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I made too many promises and crossed too many boundaries.
If I could take anything back or do anything over in my life, it would be in my dating history.
I can remember exactly where I was sitting in August of 2008, wrestling with guilt and shame and regret over failed relationships and sexual sin, wondering if I would ever overcome my broken history, when a friend recited Micah 7:8–9 from memory: Rejoice not over me, O my enemy; when I fall, I shall rise; when I sit in darkness, the Lord will be a light to me.
I will bear the indignation of the Lord because I have sinned against him, until he pleads my cause and executes judgment for me.
That means the critical questions in dating are not just whom to date, how to date, and when to wed, but what to do when we get it wrong.
And the reality is most of us get it wrong at some point along the way. I dated too much (six serious relationships before I graduated from high school).
After a couple of weeks this guy’s profile showed up.
I opened it to find his main profile picture and I have to say It was love at first sight! After a day he contacted me back, within a couple of days we were texting and in less than a week speaking on the phone!
We like all the same things, finish each other’s sentences, want the same things and have already accepted that we are going to spend our life together!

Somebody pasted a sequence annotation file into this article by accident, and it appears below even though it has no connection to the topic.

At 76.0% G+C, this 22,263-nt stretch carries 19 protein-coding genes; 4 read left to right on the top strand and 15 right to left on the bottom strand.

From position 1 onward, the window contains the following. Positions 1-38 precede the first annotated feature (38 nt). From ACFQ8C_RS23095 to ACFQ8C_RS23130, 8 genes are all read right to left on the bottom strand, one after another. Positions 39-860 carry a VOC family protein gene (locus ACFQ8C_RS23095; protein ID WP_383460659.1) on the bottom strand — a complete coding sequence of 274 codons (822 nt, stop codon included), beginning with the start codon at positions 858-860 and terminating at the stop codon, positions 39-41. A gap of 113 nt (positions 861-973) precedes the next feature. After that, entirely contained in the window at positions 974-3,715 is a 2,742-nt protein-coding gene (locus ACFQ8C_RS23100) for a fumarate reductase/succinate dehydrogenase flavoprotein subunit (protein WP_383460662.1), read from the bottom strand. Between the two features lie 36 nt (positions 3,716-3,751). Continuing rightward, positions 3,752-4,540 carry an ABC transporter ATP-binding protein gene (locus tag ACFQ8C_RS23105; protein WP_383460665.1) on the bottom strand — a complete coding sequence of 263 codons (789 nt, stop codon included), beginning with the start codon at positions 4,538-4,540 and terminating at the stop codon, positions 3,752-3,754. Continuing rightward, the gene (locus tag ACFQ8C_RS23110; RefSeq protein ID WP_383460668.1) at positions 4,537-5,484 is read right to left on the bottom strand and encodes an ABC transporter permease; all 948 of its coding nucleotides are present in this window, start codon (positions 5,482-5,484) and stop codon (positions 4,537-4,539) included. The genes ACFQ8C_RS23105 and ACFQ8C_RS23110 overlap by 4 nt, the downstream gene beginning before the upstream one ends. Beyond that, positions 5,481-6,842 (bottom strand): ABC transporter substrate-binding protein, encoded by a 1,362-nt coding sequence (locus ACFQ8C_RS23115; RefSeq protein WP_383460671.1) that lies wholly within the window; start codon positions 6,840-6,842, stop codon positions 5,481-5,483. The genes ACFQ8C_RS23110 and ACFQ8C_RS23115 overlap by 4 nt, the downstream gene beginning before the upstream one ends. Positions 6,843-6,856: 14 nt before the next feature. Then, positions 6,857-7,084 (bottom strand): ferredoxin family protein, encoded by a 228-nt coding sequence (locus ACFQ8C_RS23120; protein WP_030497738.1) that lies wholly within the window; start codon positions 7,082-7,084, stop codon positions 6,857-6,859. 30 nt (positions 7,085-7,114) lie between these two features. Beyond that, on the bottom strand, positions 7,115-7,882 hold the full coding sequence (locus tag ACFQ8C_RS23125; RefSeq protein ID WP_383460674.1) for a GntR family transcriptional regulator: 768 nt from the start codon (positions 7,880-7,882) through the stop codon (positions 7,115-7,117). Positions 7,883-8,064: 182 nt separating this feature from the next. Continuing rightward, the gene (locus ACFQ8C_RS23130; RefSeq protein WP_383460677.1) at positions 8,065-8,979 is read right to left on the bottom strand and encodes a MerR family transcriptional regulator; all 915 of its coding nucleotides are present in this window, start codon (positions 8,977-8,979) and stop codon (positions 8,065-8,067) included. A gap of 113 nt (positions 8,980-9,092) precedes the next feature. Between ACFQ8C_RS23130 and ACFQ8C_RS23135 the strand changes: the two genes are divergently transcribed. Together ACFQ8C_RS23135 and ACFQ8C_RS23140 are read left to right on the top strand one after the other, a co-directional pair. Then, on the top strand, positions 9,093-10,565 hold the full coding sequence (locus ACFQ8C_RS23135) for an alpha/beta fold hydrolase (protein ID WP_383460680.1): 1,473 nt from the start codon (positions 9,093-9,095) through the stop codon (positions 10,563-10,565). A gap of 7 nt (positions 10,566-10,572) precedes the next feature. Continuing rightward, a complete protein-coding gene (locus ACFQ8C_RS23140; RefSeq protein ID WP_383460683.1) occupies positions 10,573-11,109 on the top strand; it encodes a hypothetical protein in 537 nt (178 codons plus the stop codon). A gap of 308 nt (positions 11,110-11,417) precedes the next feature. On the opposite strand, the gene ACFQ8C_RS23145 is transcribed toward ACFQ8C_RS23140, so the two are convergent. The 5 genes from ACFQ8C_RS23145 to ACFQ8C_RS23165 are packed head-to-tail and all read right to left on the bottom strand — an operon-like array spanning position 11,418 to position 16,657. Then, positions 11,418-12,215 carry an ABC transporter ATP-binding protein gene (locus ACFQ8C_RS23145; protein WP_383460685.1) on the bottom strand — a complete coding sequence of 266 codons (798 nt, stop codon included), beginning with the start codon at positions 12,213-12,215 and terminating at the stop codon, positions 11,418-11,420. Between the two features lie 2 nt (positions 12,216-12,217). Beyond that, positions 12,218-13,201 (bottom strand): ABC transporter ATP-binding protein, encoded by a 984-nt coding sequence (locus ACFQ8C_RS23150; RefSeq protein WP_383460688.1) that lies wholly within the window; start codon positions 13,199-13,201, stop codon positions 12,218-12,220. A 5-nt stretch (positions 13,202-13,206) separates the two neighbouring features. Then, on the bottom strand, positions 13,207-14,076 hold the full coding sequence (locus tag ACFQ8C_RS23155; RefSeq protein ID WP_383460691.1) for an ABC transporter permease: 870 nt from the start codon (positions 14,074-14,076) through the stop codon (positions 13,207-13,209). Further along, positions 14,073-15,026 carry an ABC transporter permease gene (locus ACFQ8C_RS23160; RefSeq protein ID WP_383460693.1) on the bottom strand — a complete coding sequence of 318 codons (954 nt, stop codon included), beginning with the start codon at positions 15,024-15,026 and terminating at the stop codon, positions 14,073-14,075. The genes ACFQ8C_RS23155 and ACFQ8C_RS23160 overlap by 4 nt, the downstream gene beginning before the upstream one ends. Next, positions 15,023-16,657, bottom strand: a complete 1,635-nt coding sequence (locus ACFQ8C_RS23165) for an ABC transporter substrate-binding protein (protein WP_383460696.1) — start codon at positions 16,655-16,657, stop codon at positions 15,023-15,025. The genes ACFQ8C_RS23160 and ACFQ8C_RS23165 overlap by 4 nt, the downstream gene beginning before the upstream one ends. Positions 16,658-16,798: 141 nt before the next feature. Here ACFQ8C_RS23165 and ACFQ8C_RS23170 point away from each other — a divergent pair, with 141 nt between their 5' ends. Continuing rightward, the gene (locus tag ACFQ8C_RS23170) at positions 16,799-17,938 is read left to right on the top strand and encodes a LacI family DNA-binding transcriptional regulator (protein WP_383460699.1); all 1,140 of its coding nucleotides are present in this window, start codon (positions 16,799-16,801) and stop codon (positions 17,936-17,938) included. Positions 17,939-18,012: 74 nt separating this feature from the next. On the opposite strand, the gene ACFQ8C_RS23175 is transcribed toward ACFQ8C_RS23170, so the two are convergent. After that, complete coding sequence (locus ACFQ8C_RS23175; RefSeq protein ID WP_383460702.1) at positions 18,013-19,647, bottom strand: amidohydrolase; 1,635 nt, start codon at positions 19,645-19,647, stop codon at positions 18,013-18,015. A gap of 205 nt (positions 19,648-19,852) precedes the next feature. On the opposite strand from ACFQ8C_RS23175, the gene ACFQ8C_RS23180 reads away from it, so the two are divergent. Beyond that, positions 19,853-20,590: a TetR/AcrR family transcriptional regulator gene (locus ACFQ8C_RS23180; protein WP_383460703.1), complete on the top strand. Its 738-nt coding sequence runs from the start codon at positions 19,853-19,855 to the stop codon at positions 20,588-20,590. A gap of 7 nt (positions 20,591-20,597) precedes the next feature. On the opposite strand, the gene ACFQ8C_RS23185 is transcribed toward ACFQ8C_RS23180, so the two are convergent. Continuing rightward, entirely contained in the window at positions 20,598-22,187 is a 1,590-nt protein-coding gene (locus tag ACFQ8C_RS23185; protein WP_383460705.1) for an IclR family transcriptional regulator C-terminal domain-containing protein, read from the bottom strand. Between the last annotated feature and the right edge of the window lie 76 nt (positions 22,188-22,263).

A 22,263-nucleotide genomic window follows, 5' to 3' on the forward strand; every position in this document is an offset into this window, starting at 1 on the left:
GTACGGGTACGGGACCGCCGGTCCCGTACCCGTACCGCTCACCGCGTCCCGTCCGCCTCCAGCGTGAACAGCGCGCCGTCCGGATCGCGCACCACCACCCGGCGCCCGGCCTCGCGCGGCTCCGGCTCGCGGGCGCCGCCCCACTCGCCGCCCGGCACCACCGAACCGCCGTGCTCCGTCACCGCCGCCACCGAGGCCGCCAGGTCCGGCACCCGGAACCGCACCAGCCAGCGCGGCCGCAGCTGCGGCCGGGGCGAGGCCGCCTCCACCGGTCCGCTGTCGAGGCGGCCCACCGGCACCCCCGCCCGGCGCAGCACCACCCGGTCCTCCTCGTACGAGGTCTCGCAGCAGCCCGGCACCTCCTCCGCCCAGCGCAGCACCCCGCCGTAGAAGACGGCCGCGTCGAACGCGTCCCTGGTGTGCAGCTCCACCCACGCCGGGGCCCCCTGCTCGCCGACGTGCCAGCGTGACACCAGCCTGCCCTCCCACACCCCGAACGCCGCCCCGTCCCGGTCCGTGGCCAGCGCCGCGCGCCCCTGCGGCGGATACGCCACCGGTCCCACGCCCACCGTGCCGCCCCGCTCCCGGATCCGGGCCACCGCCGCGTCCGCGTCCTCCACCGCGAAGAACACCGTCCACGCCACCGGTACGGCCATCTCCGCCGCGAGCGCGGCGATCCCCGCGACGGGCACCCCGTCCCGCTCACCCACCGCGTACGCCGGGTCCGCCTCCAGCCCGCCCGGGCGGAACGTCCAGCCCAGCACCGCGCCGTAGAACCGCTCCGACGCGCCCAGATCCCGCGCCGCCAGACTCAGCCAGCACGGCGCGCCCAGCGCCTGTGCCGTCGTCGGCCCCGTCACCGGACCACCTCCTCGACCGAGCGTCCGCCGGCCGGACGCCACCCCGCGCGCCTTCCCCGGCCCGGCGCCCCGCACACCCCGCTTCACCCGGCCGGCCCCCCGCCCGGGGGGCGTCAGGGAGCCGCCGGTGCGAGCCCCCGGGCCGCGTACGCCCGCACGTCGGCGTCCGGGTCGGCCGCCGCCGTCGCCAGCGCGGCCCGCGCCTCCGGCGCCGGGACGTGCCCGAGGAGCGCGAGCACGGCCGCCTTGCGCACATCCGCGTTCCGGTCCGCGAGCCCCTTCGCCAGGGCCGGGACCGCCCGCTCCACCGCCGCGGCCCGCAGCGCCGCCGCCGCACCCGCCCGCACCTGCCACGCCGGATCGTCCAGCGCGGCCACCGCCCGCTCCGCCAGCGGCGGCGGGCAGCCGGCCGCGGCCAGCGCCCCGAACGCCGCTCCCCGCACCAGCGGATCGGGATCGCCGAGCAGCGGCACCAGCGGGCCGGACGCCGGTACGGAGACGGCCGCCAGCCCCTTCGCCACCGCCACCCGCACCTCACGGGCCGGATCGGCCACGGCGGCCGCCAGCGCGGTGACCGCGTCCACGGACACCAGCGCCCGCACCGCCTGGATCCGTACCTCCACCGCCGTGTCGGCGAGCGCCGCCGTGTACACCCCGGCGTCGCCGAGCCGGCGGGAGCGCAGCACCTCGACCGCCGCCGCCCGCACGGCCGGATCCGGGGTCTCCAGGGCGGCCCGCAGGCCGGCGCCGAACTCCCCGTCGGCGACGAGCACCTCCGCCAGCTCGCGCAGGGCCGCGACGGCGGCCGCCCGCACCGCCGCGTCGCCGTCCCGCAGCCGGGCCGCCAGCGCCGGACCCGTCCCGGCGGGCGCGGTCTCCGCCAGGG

The regret we carry often feels like it weighs more than we do, but that’s because we’re not meant to carry it around with us, and certainly not our own.
As I have wrestled with my own regret, two verses in particular have renewed and revolutionized how I process my failures and mistakes in the past.
Someone you care about is overwhelmed or stressed to the point of snippiness and name-calling, or worse, a complete meltdown. It was a match made in heaven and you were on Cloud Nine. After a while, it disintegrated into, “You should never has asked me to do that for you. Hijackals constantly make you second-guess yourself and question your sanity. Endlessly manipulative, she was at her best at work. They avoided her, knowing that she could turn on a dime. No question she could keep me second-guessing myself.
You make an exception because you know that it’s temporary. But, then, there are the others: the “Chronically Difficult.” These are the people who suck you in and spit you out twice as fast. You really felt seen, heard, known, appreciated, and accepted. They hijack relationships for their own purposes while scavenging them relentlessly for power, status, and control. She would smile and laugh, convincing her customers that she looked forward to seeing them. When I was at the top of my game in my career, she questioned why I bothered having children if my career was so important.